This kind of “contribution” to the group is not something I want to hear—being a captive audience member for foul language and vituperation certainly isn’t why I attend a writers group. Perhaps what he read was therapy to help him to deal with his issues, but it was doggone close to emotional abuse for the rest of us who sat quietly and listened.

As I said in a recent post, I don’t want to deal with literary misery. That’s why I’m now thinking about bailing out of this group.

“When in doubt. . . .” And I’m doubting. I just haven’t yet made up my mind.

Do I bail? Or do I take up the reins, dig in my spurs, and ride out the bucks until the problem is solved?

Picky English teacher note: If you’re doubting my use of “writers groups” and think I should have inserted an apostrophe, keep in mind that I’m using the attributive form of the noun writers rather than the possessive form. “A “writers group” means “a group composed of writers” not “a group belonging to writers.” If the group belonged to the writers (instead of the writers belonging to the group), it would be “the writers’ group.” It couldn’t logically be “a writer’s group” unless the writer somehow possessed the other writers in his/her group—which, of course, conjures up an image of a group leader holding the other writers captive. (Or at least attempting to control members with busy work, “writing assignments,” strange rules, and passive-aggressive e-mails.) Oddly, I’ve been in that type of group twice before—and, yeah, I did bail out.




Blogger Liz y Brian said...

I'm sorry about the Venom Spewer - although it sounds as if everyone else will bail with you en bloc, leaping off the horse as one. A canny move, since, when you all land, you'll be a group again, sans VS - who you like, and will come to his simmer down, surely.

But really, I came to offer a cautionary and chilling tale of the cavalier use of plural noun adjuncts. A grim tale of Unbridled Omission!

It was a dark and stormy night, but through the gloom we were appalled to see that signage in the UK is rife with what has resulted, I'm sure, from dimly understood noun adjunct usage (and a shocking decline in sixth-form graduation since the war, I was told). As a result, everywhere, from gracious village greens and their "Womens Room" (wrong because "women" is already plural) to greasy East End street neon declaring shamefacedly through really bad teeth: "Chippies Open" and the pitiful, Trying-to-Cover-All-the-Bases: "All Good's for Your Babies' Needs!"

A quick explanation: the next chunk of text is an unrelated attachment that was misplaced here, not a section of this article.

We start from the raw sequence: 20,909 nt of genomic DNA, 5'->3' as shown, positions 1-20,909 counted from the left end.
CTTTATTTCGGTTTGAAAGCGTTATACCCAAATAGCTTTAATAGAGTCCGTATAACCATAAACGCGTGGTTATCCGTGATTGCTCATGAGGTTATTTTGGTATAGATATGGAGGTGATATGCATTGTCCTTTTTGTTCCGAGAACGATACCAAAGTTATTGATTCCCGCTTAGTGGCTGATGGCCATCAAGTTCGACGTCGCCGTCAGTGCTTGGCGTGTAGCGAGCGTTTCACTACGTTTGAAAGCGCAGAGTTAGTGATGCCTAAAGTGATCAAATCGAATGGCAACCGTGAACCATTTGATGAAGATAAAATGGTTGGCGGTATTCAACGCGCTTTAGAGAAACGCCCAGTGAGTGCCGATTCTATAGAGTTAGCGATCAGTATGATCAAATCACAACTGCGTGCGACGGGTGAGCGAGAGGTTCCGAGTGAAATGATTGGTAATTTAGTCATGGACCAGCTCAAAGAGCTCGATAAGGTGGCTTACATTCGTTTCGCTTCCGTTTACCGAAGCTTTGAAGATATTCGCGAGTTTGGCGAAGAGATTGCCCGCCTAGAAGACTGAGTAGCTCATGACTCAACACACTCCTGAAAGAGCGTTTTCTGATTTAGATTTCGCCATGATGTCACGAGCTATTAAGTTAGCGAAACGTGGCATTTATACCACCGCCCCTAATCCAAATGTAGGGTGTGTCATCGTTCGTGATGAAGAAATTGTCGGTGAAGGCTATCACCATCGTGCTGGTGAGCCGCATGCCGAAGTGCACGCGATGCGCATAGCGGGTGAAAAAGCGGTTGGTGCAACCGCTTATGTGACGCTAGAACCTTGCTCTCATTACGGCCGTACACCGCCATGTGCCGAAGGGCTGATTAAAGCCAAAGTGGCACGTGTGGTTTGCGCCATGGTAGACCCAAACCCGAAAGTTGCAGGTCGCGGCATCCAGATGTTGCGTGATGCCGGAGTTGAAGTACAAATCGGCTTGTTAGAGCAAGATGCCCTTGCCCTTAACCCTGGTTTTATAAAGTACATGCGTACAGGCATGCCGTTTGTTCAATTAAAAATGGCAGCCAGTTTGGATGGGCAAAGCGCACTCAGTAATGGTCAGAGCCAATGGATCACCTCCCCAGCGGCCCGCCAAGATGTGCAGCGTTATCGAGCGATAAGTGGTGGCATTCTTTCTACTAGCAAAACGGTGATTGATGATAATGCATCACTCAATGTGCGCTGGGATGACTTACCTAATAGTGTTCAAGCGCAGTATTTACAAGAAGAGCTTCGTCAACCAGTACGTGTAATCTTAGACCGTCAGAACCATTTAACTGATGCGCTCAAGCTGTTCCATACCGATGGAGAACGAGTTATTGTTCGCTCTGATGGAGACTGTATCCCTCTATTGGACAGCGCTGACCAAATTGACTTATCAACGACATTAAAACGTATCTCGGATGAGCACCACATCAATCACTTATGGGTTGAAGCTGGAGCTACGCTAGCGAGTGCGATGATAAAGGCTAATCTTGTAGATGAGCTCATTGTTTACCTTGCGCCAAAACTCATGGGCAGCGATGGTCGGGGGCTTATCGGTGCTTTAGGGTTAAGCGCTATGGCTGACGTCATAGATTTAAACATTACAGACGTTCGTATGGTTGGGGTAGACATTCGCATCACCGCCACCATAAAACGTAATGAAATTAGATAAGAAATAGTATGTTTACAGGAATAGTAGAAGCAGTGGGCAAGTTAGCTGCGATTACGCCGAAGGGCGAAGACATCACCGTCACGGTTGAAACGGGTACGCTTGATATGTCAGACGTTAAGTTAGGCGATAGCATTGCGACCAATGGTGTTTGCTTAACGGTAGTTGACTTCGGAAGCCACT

Even now, like a Norwegian rat scrabbling in a fetid hold, grammatical indifference has made its way across The Pond and is with us already in Northern Virginia's "Daniels Run Elementary School" and "Kings Park" and innumerable housing developments called Wolfs Run, Mills Creek, and (gasp!) Foxs Den.

Don't let it happen to us! Embrace the sturdy little apostrophe!

"Cherries Jubilee" of course, "Meeting Manager" perhaps, but face it, without an apostrophe, "Girls Club" and "Writers Group" are statements.

I really admire your blog, by the way. Thanks for it. I found it through the Virginia Writer's Club web site.

12:21 PM  
Blogger Amy Hanek said...

I am sorry to see you waste your time with such negativity. Bailing out doesn't equal giving up.

3:48 PM  
Blogger Debi Kelly Van Cleave said...

What?! You're quitting before I even get there? That doesn't seem like you.

Sometimes writers groups needs rules. Sounds like it's time that one gets some.

4:22 PM  
Blogger Amy Tate said...

It hurts my feelings for you, because I know you're a loyal and dedicated writer and friend. You don't deserve this and I hope you can settle it soon for your own piece of mind.